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Archive for July, 2010

particularly inspirational ones in a book written by someone who I am blessed to call my friend. The book is “From Incurable to Incredible: Cancer Survivors Who Beat the Odds” by Tami Boehmer. In February 2008, shortly after celebrating five years cancer free, she had a recurrence and was now a stage iv cancer survivor. This book is filled with the stories of people who have overcome a grim cancer prognosis, some of whom remain cancer free, all of whom have already beaten the odds. Her website is Miracle Survivors: inspiration and information for cancer thrivers

I met Tami almost exactly a year ago, at a picnic being held by The Pink Ribbon Girls, a breast cancer survivors group, and Tami was talking about this book that she was writing. Eventually she was my roommate at two different conferences and she flattered me by asking me to proof read her book.

The book is published, available online and in some stores and she has made appearances on several local television stations. Tonight she had a book signing. My husband and I went over for awhile and I got to meet and talk with one of the survivors featured in the book. Three of the survivors who are in the book were there tonight and Tami asked each of them to say a few words. It is always inspirational, motivational, and just fills my heart with joy to hear from people who have kicked this. I am so proud of Tami and I am so grateful I have met her, despite the circumstances.

Tami – I wish you much success!

If you know someone who needs to hear stories of hope, buy Tami’s book for them.

“Once you choose hope, anything’s possible.” ~Christopher Reeve

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The history of Komen is that there were two sisters, Nancy and Susan. Susan got breast canser and died and during the fight Nancy promised to help end breast cansar (remember I misspell it on purpose). So far Komen has invested over 1.3 Billion dollars in non-profit funds to research, helping survivors and spreading the word about this disease. Current estimates are that in the next twenty-five years, ten million women could die of breast canxer alone, worldwide.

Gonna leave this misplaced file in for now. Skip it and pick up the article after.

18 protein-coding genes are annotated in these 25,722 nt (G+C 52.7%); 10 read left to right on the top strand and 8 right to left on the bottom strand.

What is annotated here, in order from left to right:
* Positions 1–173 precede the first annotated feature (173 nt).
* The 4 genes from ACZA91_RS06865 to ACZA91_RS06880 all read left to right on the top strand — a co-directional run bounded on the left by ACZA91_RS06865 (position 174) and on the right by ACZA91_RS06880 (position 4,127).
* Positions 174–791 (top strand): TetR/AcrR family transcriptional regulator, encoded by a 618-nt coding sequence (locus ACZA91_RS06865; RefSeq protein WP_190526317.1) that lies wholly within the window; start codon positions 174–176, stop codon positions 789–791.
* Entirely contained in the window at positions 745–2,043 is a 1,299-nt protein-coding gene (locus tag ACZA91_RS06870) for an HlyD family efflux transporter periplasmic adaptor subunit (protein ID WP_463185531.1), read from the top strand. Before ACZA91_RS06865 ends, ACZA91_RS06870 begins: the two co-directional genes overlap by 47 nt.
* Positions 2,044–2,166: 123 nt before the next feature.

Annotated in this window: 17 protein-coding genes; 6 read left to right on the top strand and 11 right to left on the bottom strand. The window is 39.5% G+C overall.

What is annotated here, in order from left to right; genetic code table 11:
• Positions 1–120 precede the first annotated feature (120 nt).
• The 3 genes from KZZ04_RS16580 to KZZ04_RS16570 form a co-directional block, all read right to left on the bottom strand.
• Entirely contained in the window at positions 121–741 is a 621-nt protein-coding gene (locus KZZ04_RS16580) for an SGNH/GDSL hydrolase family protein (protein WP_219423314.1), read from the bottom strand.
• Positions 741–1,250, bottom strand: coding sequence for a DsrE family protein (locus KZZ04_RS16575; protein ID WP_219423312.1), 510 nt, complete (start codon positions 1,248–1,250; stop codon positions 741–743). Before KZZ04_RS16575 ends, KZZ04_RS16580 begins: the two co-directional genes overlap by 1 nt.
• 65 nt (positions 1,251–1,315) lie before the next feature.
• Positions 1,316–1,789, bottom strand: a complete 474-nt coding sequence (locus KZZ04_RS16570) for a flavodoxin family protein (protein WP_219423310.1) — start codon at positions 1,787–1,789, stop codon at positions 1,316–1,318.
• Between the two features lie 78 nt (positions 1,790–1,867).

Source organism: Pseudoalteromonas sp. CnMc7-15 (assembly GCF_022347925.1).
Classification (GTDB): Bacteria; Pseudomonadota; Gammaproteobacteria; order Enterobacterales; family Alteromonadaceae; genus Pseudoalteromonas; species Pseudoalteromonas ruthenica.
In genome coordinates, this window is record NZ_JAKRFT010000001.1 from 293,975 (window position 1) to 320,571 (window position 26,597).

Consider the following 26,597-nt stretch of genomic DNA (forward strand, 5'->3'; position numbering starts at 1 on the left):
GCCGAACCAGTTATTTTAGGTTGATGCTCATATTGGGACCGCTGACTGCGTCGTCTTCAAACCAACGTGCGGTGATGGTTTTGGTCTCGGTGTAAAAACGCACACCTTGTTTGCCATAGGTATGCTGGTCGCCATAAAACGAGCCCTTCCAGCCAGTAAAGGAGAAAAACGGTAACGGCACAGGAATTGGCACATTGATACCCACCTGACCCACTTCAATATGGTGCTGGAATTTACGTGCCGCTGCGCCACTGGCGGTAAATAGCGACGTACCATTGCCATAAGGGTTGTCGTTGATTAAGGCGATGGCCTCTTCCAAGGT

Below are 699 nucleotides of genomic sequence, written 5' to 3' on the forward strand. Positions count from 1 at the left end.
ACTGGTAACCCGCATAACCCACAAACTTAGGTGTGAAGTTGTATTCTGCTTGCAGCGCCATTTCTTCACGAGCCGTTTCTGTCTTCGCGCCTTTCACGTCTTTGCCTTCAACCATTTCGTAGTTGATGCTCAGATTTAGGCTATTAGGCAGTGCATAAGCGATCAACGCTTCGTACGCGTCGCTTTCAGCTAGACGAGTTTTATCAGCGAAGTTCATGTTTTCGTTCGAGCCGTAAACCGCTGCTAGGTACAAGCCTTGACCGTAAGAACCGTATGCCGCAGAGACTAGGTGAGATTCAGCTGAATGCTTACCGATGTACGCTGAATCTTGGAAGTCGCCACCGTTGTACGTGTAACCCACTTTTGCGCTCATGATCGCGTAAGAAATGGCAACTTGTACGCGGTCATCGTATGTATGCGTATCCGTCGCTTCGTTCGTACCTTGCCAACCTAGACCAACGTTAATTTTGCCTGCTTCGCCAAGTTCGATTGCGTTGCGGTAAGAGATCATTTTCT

The local Komen Race for the Cure is on September 25th this year. My birthday. Last year I had a team, this year I have a team and I’m going to do my best to walk the 5K. I may be slow, but if all goes as I want, I’ll walk it. There was about 36 people on my team last year including my kids, mother, sister, stepmother, husband, friends, in laws and even a couple of ‘strangers’ and we raised close to $4,000. I’m starting our team a little later this year than I did last year but I hope to have as many or more than last year (I keep trying to post a photo but it keeps telling me they are too big), and to raise more money this year. 75% of the net proceeds stay in the Greater Cincinnati area (for education, screening and support programs) and the other 25% goes to the national Komen fund Research and Awards fund.

The local organization has been great to me during the last 15 months. The ladies who run it are amazing and thoughtful and wonderful. They have invited my family and I to several events, I even taped a commercial with them and other survivors at a local amusement park to promote their program for the cure. One of the women who runs it just checks in with me every so often to see how I’m doing.

You don’t have to raise additional money if you want to participate. You don’t have to participate. I will however ask unabashedly for your support of our team. I need the new treatments and the strides that are being made. I need this disease cured. I’d prefer it in time to get it out of my body. I’ll take it in time to keep my kids from having to face this. Komen is big, Komen raises a lot of money and funds a lot of research and they still find ways to help out individuals.

If you would like to join us, you are welcome. I’ll get an email when you register. There are lots of options, you can even register to “Sleep in for the Cure” and get your number and shirt but not actually be there. There is a special Kids Fun Run that you can register your kids for and you can even volunteer to work. I certainly didn’t expect to get involved with Komen like I did after last year but I’m glad I’ve been able to do so. Please support our team and help survivors locally as well as contributing to finding a cure.

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Now those who know me and love me will admit that ‘time’ and I don’t generally get along all that well. There are periods when I have it together and am on time and doing great and then there are times when I’m just late.